Each jurisdiction will develop a plan tailored to their area needs. Pennsylvania, behind on its Phase I and II goals, is zeroing in on increasing reductions from the agricultural sector for its Phase III WIP. The state is responsible for 69 percent of remaining nitrogen reductions needed in the watershed, and roughly 80 percent of those reductions are slated to come from this sector. Pennsylvania Secretary of Agriculture Russell Redding praised the voluntary efforts already taking place in farming communities across Pennsylvania’s 43 Bay counties, but noted that efforts must be redoubled in the newest WIP to “recognize the co-equal goals of improving water quality while preserving healthy and viable farms.”

“We want vital communities. We need healthy farms. We need economic development, jobs and thriving businesses. All of this depends on clean water sources,” said Pennsylvania Department of Environmental Protection (DEP) Secretary Patrick McDonnell. “[We need to] empower communities to create shared solutions.”

Three participant-led, self-managed breakout sessions allowed attendees to submit comments on flip boards set up around the room. They discussed such topics as key elements needed for success, groups or agencies that should be involved, how to ensure all voices are heard in the process, measurable outcomes to include and how to work together to reach them by 2025. At the end of the day, the participants’ comments were collected for consideration by workgroups that will be drafting the Phase III WIP.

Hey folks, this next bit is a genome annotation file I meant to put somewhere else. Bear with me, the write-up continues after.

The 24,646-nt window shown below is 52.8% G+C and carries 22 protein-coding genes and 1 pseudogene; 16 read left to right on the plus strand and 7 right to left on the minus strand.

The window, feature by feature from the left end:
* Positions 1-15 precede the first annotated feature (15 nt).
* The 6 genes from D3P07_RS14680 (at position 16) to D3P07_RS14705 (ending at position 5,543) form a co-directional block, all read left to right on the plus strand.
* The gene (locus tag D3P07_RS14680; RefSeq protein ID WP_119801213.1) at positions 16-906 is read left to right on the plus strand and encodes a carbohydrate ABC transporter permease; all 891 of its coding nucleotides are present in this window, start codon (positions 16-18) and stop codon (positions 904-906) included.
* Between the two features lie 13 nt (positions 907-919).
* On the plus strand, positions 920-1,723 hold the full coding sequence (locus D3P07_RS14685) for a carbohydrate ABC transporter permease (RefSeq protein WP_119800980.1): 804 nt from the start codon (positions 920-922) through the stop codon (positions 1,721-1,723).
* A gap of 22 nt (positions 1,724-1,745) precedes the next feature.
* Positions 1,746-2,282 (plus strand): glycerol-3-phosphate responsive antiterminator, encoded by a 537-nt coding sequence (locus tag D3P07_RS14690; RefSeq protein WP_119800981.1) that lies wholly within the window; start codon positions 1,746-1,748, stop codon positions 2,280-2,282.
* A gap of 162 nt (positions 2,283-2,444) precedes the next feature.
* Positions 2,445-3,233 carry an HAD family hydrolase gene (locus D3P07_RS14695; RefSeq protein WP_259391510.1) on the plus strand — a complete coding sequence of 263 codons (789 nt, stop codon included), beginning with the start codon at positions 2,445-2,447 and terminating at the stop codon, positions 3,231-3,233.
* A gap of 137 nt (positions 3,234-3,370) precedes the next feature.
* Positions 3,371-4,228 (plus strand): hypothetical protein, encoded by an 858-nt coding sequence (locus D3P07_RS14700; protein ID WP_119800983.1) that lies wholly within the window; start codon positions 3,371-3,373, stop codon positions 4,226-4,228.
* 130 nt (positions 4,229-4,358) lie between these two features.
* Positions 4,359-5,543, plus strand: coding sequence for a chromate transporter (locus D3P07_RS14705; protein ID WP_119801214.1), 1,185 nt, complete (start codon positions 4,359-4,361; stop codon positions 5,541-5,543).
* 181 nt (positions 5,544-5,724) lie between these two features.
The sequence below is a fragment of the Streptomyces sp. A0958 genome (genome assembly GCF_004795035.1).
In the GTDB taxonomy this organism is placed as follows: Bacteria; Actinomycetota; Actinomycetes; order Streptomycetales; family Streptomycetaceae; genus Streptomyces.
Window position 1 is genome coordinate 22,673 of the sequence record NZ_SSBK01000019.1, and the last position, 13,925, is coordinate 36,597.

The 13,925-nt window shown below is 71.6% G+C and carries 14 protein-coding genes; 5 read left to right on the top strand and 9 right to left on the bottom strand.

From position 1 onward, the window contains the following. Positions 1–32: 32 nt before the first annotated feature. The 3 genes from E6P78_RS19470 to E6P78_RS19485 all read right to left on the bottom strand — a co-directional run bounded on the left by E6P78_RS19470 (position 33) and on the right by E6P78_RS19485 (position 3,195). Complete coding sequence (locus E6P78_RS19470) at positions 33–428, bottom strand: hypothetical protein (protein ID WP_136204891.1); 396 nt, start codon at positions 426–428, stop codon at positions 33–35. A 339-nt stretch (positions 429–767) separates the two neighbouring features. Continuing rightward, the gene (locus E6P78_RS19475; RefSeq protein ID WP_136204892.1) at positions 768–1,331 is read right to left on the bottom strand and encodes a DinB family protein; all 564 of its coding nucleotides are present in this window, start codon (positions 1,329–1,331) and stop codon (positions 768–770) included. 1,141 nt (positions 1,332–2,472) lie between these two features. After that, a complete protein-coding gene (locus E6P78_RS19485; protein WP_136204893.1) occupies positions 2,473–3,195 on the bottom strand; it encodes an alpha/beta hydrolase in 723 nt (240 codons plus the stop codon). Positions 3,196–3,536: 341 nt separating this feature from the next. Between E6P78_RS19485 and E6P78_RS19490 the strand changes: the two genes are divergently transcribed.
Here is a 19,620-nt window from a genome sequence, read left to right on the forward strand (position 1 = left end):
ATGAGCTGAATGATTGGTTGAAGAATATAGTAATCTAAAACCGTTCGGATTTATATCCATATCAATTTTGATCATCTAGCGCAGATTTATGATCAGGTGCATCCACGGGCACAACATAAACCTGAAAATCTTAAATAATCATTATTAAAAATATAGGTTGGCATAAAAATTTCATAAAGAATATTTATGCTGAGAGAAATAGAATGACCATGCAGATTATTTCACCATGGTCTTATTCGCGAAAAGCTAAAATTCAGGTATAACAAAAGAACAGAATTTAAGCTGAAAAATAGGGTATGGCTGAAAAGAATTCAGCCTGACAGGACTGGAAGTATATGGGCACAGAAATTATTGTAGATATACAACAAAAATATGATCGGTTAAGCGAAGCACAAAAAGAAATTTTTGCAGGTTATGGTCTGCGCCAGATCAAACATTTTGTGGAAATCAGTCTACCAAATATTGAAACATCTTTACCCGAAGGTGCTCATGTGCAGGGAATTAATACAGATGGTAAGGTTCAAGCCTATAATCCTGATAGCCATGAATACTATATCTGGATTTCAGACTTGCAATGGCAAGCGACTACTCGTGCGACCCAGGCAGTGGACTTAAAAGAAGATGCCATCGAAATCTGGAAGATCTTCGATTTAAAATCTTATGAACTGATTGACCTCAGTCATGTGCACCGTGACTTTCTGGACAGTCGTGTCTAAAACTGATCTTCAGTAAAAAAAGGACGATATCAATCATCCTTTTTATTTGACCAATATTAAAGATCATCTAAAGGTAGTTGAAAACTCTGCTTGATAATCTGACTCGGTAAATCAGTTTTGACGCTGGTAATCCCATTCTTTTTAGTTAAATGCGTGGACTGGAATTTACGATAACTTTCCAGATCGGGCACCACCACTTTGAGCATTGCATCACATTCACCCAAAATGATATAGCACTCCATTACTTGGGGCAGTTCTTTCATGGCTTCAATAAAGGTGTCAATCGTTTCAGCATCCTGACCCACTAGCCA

Interested parties can offer additional comments through the Pennsylvania DEP website until July 7.



Jun
16
2017

Photo of the Week: A second chance for injured owls

An Eastern screech owl is exhibited at the Smithsonian Environmental Research Center open house in Edgewater, Maryland, on May 20, 2017. The bird, which lost its eye after being hit by a car, lives with other raptors at the Scales and Tales aviary at Tuckahoe State Park on Maryland’s Eastern Shore.